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In the News

ICYMI: Washington Post: “Tammy Baldwin has picked the lock on split-ticket voters”

ICYMI: Washington Post: “Tammy Baldwin has picked the lock on split-ticket voters”

In case you missed it, this morning the Washington Post’s Jennifer Rubin in a new op-ed highlighted Tammy Baldwin’s track record of putting Wisconsinites first and winning support from voters across the political spectrum. The piece details Tammy’s focus on rural issues, infrastructure, and freedom for all Wisconsinites. “Potholes aren’t red or blue,” she said.

 

Key excerpts:

Washington Post: Tammy Baldwin has picked the lock on split-ticket voters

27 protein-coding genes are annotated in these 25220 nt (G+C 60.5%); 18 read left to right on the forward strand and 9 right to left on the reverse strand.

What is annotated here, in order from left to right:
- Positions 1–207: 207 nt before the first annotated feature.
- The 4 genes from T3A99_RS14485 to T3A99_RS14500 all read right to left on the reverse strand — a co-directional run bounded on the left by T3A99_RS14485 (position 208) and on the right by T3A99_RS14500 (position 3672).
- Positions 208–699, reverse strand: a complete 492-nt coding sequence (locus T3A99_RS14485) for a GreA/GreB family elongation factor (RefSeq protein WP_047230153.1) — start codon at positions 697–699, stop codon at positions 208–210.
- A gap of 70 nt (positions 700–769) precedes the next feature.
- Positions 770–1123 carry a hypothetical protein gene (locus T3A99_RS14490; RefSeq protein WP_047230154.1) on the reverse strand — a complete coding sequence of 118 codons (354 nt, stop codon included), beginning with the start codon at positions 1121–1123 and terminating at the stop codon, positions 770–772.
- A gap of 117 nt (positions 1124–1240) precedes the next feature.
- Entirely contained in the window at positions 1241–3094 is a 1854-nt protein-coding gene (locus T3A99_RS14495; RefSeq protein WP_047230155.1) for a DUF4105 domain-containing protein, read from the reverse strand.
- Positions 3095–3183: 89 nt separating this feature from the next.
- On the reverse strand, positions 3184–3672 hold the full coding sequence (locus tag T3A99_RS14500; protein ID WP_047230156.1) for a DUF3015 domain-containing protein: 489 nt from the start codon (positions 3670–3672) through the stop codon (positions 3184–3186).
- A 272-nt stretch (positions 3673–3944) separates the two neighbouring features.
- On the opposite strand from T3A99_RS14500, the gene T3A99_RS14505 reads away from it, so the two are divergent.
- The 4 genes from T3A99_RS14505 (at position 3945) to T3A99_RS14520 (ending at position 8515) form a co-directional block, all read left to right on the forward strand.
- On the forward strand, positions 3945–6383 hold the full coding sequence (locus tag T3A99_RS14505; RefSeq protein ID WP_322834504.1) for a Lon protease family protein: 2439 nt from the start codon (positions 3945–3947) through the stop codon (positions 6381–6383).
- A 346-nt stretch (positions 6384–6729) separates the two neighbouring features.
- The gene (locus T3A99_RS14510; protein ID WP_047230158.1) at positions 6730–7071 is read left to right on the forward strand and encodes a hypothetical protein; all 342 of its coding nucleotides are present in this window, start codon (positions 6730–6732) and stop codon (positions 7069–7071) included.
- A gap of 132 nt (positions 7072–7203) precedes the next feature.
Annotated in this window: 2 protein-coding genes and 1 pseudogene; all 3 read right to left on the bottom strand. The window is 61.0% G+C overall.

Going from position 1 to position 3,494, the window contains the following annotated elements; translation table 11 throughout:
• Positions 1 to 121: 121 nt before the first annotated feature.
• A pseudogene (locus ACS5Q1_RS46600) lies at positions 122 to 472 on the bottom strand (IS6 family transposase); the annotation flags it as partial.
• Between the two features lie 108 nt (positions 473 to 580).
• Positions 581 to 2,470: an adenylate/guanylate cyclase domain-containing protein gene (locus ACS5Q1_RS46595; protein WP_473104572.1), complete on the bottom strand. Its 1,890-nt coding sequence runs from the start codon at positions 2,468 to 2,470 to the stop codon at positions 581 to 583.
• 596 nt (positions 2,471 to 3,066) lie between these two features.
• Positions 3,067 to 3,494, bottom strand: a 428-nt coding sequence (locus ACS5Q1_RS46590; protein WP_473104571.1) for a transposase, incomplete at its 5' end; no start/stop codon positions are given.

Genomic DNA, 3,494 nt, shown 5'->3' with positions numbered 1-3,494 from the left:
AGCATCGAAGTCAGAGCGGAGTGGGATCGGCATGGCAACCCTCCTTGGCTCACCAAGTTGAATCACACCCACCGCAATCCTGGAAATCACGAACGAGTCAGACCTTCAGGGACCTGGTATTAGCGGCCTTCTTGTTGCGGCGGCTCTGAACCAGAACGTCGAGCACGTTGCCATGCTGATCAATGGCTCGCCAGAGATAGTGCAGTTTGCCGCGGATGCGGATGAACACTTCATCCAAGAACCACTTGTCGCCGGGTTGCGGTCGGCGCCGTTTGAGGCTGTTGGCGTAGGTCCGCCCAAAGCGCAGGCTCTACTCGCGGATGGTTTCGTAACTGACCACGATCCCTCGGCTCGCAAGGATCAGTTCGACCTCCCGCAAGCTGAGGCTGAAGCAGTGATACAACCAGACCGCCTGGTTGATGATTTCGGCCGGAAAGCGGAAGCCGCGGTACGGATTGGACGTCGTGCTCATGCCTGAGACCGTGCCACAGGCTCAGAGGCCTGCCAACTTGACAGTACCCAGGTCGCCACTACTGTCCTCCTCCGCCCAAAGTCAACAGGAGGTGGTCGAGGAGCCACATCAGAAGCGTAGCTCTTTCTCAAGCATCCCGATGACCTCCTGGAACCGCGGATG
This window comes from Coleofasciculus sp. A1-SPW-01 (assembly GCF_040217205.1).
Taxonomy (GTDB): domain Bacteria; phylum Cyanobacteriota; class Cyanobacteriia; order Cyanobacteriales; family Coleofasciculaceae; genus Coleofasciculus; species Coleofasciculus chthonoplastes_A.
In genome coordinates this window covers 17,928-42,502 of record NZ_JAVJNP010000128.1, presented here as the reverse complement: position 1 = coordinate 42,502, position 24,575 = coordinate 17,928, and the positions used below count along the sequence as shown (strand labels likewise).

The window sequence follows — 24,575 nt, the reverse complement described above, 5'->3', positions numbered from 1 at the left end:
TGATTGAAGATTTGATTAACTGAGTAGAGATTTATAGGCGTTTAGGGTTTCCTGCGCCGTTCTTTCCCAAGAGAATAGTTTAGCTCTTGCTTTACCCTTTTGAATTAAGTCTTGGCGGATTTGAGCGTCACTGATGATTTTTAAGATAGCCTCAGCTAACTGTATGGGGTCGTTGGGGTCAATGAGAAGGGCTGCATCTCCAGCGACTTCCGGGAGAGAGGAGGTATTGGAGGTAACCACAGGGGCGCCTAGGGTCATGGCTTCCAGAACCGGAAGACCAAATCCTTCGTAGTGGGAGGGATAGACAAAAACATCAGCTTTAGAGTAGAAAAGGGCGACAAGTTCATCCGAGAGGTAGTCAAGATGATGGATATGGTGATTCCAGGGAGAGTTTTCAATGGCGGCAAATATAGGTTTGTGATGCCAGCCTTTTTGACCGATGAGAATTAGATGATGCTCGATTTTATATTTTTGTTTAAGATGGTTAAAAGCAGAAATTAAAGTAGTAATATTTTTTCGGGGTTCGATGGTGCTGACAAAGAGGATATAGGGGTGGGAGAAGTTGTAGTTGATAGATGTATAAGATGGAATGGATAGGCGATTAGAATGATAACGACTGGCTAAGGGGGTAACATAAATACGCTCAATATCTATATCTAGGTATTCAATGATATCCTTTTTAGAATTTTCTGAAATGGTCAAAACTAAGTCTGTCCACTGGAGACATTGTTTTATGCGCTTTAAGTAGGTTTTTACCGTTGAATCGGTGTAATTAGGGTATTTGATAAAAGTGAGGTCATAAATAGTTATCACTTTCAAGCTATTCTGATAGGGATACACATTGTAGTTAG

Democrats agonizing over how to appeal to rural and White working-class voters might want to talk to Sen. Tammy Baldwin (D-Wis.). One of the most progressive members in the Senate, she nevertheless has figured out how to turn her narrowly divided state into a place where, with the right message, Democrats can notch a big win. […]

[A]t a forge company, an operator responsible for pouring molten iron into molds asked in reference to then-President Donald Trump, “Why you always picking on my president?” She joked back, “Sometimes he deserves it!” She got a small smile out of him. She then went on to talk about her support for “Buy American” to ensure government purchases come from U.S. companies. Asked afterward who he would vote for, the voter said Baldwin. He explained his rationale for being pro-Trump and pro-Baldwin: “They both are for Buy American.” […]